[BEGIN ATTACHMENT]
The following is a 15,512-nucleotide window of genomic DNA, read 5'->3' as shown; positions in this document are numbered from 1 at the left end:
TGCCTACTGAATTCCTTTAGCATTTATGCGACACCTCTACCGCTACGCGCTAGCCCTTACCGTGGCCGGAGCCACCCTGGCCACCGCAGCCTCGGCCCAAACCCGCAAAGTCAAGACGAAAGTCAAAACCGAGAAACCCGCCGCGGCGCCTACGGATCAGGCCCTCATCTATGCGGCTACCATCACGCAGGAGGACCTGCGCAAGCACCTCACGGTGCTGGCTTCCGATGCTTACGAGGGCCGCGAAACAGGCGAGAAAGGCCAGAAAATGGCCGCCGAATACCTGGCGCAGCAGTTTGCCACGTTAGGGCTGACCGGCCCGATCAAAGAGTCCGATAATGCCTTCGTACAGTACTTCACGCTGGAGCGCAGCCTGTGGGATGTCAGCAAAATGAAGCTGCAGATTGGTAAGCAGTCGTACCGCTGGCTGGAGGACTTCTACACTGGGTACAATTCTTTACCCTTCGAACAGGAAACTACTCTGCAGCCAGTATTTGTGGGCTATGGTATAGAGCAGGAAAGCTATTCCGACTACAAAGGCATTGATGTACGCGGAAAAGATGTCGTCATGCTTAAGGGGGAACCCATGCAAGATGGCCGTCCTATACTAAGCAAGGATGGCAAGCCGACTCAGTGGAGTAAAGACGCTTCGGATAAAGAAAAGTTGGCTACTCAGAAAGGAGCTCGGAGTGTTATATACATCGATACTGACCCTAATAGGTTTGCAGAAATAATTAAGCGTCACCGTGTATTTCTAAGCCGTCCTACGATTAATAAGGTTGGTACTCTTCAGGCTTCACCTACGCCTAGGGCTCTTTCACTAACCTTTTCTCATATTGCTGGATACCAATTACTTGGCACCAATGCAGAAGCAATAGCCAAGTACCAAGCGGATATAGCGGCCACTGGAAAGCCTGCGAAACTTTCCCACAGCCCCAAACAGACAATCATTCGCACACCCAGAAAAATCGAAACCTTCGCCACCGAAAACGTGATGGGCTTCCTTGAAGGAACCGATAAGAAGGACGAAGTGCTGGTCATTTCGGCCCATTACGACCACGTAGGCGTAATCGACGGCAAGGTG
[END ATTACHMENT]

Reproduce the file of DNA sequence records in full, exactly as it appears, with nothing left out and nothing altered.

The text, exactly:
The following is a 15,512-nucleotide window of genomic DNA, read 5'->3' as shown; positions in this document are numbered from 1 at the left end:
TGCCTACTGAATTCCTTTAGCATTTATGCGACACCTCTACCGCTACGCGCTAGCCCTTACCGTGGCCGGAGCCACCCTGGCCACCGCAGCCTCGGCCCAAACCCGCAAAGTCAAGACGAAAGTCAAAACCGAGAAACCCGCCGCGGCGCCTACGGATCAGGCCCTCATCTATGCGGCTACCATCACGCAGGAGGACCTGCGCAAGCACCTCACGGTGCTGGCTTCCGATGCTTACGAGGGCCGCGAAACAGGCGAGAAAGGCCAGAAAATGGCCGCCGAATACCTGGCGCAGCAGTTTGCCACGTTAGGGCTGACCGGCCCGATCAAAGAGTCCGATAATGCCTTCGTACAGTACTTCACGCTGGAGCGCAGCCTGTGGGATGTCAGCAAAATGAAGCTGCAGATTGGTAAGCAGTCGTACCGCTGGCTGGAGGACTTCTACACTGGGTACAATTCTTTACCCTTCGAACAGGAAACTACTCTGCAGCCAGTATTTGTGGGCTATGGTATAGAGCAGGAAAGCTATTCCGACTACAAAGGCATTGATGTACGCGGAAAAGATGTCGTCATGCTTAAGGGGGAACCCATGCAAGATGGCCGTCCTATACTAAGCAAGGATGGCAAGCCGACTCAGTGGAGTAAAGACGCTTCGGATAAAGAAAAGTTGGCTACTCAGAAAGGAGCTCGGAGTGTTATATACATCGATACTGACCCTAATAGGTTTGCAGAAATAATTAAGCGTCACCGTGTATTTCTAAGCCGTCCTACGATTAATAAGGTTGGTACTCTTCAGGCTTCACCTACGCCTAGGGCTCTTTCACTAACCTTTTCTCATATTGCTGGATACCAATTACTTGGCACCAATGCAGAAGCAATAGCCAAGTACCAAGCGGATATAGCGGCCACTGGAAAGCCTGCGAAACTTTCCCACAGCCCCAAACAGACAATCATTCGCACACCCAGAAAAATCGAAACCTTCGCCACCGAAAACGTGATGGGCTTCCTTGAAGGAACCGATAAGAAGGACGAAGTGCTGGTCATTTCGGCCCATTACGACCACGTAGGCGTAATCGACGGCAAGGTG